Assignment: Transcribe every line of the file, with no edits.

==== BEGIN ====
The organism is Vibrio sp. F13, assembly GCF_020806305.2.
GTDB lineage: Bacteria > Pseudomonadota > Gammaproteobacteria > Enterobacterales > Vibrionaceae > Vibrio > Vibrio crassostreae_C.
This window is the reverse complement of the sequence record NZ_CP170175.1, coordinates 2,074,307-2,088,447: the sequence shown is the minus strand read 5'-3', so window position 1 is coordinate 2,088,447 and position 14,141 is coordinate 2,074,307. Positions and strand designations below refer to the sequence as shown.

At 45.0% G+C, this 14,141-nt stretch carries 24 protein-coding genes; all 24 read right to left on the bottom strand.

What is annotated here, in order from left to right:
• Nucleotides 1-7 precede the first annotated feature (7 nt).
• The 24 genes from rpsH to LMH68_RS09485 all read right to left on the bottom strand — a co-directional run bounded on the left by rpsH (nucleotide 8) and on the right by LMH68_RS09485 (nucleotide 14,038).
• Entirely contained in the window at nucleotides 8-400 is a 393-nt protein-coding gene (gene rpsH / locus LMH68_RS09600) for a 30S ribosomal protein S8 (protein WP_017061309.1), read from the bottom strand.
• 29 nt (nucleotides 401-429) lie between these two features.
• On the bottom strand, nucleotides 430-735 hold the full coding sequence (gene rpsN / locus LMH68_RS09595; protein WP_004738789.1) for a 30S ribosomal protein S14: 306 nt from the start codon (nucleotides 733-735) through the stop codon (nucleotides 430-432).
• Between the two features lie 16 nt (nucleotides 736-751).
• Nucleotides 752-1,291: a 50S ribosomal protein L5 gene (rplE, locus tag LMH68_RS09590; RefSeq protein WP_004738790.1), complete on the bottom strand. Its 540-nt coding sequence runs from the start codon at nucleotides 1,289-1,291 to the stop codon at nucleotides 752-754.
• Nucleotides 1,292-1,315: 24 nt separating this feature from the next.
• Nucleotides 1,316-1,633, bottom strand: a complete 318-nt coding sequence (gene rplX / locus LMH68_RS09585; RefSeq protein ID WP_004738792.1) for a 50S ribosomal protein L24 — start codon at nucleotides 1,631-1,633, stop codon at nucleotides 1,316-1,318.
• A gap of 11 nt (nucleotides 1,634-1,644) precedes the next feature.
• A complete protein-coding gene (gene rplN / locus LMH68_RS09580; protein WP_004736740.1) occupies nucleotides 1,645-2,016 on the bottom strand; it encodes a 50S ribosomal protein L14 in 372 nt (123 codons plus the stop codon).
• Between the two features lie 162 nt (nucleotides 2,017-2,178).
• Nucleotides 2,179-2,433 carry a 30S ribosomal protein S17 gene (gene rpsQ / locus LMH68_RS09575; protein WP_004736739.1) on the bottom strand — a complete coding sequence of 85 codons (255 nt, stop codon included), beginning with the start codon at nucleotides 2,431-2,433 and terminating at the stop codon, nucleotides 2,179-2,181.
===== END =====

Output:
The organism is Vibrio sp. F13, assembly GCF_020806305.2.
GTDB lineage: Bacteria > Pseudomonadota > Gammaproteobacteria > Enterobacterales > Vibrionaceae > Vibrio > Vibrio crassostreae_C.
This window is the reverse complement of the sequence record NZ_CP170175.1, coordinates 2,074,307-2,088,447: the sequence shown is the minus strand read 5'-3', so window position 1 is coordinate 2,088,447 and position 14,141 is coordinate 2,074,307. Positions and strand designations below refer to the sequence as shown.

At 45.0% G+C, this 14,141-nt stretch carries 24 protein-coding genes; all 24 read right to left on the bottom strand.

What is annotated here, in order from left to right:
• Nucleotides 1-7 precede the first annotated feature (7 nt).
• The 24 genes from rpsH to LMH68_RS09485 all read right to left on the bottom strand — a co-directional run bounded on the left by rpsH (nucleotide 8) and on the right by LMH68_RS09485 (nucleotide 14,038).
• Entirely contained in the window at nucleotides 8-400 is a 393-nt protein-coding gene (gene rpsH / locus LMH68_RS09600) for a 30S ribosomal protein S8 (protein WP_017061309.1), read from the bottom strand.
• 29 nt (nucleotides 401-429) lie between these two features.
• On the bottom strand, nucleotides 430-735 hold the full coding sequence (gene rpsN / locus LMH68_RS09595; protein WP_004738789.1) for a 30S ribosomal protein S14: 306 nt from the start codon (nucleotides 733-735) through the stop codon (nucleotides 430-432).
• Between the two features lie 16 nt (nucleotides 736-751).
• Nucleotides 752-1,291: a 50S ribosomal protein L5 gene (rplE, locus tag LMH68_RS09590; RefSeq protein WP_004738790.1), complete on the bottom strand. Its 540-nt coding sequence runs from the start codon at nucleotides 1,289-1,291 to the stop codon at nucleotides 752-754.
• Nucleotides 1,292-1,315: 24 nt separating this feature from the next.
• Nucleotides 1,316-1,633, bottom strand: a complete 318-nt coding sequence (gene rplX / locus LMH68_RS09585; RefSeq protein ID WP_004738792.1) for a 50S ribosomal protein L24 — start codon at nucleotides 1,631-1,633, stop codon at nucleotides 1,316-1,318.
• A gap of 11 nt (nucleotides 1,634-1,644) precedes the next feature.
• A complete protein-coding gene (gene rplN / locus LMH68_RS09580; protein WP_004736740.1) occupies nucleotides 1,645-2,016 on the bottom strand; it encodes a 50S ribosomal protein L14 in 372 nt (123 codons plus the stop codon).
• Between the two features lie 162 nt (nucleotides 2,017-2,178).
• Nucleotides 2,179-2,433 carry a 30S ribosomal protein S17 gene (gene rpsQ / locus LMH68_RS09575; protein WP_004736739.1) on the bottom strand — a complete coding sequence of 85 codons (255 nt, stop codon included), beginning with the start codon at nucleotides 2,431-2,433 and terminating at the stop codon, nucleotides 2,179-2,181.